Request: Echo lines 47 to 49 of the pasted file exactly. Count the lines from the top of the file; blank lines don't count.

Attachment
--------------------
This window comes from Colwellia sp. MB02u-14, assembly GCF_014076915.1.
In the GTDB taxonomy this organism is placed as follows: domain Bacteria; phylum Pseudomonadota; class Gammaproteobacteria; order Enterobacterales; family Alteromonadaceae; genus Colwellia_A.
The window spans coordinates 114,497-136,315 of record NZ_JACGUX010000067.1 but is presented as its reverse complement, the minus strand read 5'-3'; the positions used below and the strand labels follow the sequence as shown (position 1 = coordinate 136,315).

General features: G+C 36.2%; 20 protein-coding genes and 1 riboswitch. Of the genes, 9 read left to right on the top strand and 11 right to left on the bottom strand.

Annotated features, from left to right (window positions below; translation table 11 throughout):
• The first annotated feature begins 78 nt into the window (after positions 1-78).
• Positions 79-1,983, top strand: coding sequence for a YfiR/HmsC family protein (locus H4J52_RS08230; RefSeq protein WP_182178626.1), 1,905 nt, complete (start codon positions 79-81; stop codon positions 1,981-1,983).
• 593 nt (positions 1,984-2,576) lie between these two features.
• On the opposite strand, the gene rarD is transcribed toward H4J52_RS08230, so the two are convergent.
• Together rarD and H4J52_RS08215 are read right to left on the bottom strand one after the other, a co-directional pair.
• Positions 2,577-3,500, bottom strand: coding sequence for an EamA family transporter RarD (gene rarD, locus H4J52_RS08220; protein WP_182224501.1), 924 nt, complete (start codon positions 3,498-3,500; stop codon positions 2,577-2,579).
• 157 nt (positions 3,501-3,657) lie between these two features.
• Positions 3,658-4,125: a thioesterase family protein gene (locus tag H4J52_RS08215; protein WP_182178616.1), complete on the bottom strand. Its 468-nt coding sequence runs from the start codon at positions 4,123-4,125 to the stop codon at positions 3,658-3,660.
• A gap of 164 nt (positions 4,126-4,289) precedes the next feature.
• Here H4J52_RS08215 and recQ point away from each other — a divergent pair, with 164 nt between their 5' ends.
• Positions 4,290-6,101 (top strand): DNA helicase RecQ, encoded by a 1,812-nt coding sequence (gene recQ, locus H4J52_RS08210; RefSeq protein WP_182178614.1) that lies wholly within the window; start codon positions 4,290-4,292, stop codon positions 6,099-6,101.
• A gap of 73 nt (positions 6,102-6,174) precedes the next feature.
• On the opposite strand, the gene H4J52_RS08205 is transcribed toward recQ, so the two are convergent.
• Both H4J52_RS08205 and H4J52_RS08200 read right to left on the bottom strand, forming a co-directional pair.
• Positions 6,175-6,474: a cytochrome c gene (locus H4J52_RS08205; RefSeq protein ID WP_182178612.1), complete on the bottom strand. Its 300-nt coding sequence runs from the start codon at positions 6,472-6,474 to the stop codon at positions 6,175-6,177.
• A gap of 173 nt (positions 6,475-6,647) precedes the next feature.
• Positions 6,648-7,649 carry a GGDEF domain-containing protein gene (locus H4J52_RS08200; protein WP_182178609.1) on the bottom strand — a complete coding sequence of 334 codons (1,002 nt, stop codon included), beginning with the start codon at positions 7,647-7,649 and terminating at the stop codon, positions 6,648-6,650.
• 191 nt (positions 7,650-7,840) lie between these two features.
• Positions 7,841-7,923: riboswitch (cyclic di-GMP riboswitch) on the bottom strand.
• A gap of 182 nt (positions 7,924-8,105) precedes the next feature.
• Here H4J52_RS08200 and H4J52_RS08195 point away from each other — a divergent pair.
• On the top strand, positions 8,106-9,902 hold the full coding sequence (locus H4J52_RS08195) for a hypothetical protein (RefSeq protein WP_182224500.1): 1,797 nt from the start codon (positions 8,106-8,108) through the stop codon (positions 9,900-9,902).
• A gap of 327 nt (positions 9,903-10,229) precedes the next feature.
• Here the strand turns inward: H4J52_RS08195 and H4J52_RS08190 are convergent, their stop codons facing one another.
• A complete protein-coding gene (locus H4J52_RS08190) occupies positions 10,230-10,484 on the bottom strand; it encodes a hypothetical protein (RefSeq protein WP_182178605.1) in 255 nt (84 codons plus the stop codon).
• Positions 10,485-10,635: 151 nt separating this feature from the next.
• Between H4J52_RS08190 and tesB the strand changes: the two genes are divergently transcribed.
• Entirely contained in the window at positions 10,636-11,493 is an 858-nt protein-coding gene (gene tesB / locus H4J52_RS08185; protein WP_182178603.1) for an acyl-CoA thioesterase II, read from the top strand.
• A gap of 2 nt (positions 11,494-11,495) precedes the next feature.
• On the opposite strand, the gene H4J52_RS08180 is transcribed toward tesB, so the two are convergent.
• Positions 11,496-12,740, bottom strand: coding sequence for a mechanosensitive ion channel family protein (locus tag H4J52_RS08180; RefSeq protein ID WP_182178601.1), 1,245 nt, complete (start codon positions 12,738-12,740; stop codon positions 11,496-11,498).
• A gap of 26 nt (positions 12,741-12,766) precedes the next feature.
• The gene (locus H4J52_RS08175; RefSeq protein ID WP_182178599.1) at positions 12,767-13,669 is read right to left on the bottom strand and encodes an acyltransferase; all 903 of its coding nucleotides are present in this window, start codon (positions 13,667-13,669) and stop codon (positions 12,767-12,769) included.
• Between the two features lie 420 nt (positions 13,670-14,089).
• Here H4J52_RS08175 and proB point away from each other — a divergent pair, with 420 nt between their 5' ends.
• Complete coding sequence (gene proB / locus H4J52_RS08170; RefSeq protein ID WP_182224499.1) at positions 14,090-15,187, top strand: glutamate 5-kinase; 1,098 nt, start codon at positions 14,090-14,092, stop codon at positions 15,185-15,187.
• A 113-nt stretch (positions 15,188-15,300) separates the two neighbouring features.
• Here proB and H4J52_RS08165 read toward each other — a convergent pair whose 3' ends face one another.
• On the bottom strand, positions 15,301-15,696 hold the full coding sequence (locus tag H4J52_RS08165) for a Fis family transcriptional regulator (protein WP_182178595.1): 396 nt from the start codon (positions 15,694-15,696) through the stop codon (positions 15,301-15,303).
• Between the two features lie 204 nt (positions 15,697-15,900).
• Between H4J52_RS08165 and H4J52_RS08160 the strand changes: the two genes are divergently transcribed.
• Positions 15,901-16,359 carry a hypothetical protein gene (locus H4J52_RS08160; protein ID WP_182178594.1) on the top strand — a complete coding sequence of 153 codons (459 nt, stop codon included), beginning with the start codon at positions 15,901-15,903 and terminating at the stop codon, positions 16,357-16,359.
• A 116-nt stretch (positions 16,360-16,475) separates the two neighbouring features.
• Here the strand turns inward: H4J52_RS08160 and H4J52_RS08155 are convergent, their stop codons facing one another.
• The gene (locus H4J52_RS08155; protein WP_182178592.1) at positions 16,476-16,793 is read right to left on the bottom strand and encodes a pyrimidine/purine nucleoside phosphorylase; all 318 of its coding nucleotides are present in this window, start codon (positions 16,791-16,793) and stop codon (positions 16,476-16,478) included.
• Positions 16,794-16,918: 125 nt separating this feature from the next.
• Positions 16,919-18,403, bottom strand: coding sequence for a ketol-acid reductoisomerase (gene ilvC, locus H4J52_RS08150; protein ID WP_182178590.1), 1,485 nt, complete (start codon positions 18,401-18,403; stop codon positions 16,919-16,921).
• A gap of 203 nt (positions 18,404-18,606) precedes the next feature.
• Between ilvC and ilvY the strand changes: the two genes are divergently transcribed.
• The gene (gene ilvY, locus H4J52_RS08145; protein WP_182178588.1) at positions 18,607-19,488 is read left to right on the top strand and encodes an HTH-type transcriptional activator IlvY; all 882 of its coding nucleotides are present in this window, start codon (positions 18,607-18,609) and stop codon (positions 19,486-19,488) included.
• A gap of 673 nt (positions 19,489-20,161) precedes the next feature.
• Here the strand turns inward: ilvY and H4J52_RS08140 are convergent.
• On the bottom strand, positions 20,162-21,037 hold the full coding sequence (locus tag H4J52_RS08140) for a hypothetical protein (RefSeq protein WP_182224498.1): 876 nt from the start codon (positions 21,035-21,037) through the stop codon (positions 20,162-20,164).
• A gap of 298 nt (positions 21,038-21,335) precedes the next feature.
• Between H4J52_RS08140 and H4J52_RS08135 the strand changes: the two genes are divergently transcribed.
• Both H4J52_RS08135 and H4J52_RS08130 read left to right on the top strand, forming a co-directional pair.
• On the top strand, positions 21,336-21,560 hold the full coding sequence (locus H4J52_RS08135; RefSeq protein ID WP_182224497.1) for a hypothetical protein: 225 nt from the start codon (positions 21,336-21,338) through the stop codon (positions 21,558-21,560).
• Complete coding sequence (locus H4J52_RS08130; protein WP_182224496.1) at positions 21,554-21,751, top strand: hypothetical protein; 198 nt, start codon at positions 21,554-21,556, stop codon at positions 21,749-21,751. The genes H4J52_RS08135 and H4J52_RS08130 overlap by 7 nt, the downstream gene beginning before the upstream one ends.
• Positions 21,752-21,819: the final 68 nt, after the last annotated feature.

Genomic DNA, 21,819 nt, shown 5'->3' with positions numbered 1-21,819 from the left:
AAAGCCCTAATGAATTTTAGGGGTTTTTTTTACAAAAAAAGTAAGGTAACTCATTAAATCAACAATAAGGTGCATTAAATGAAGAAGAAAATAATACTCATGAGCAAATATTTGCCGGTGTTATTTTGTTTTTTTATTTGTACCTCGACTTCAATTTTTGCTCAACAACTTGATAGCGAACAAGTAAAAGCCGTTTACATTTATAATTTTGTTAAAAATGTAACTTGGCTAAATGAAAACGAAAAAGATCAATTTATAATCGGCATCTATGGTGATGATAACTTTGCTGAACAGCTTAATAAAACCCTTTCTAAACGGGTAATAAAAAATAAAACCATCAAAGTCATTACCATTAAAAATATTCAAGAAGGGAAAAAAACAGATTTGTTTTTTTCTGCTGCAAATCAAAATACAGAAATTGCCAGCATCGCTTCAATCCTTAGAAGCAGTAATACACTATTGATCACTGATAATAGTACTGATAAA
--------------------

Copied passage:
• Positions 15,901-16,359 carry a hypothetical protein gene (locus H4J52_RS08160; protein ID WP_182178594.1) on the top strand — a complete coding sequence of 153 codons (459 nt, stop codon included), beginning with the start codon at positions 15,901-15,903 and terminating at the stop codon, positions 16,357-16,359.
• A 116-nt stretch (positions 16,360-16,475) separates the two neighbouring features.
• Here the strand turns inward: H4J52_RS08160 and H4J52_RS08155 are convergent, their stop codons facing one another.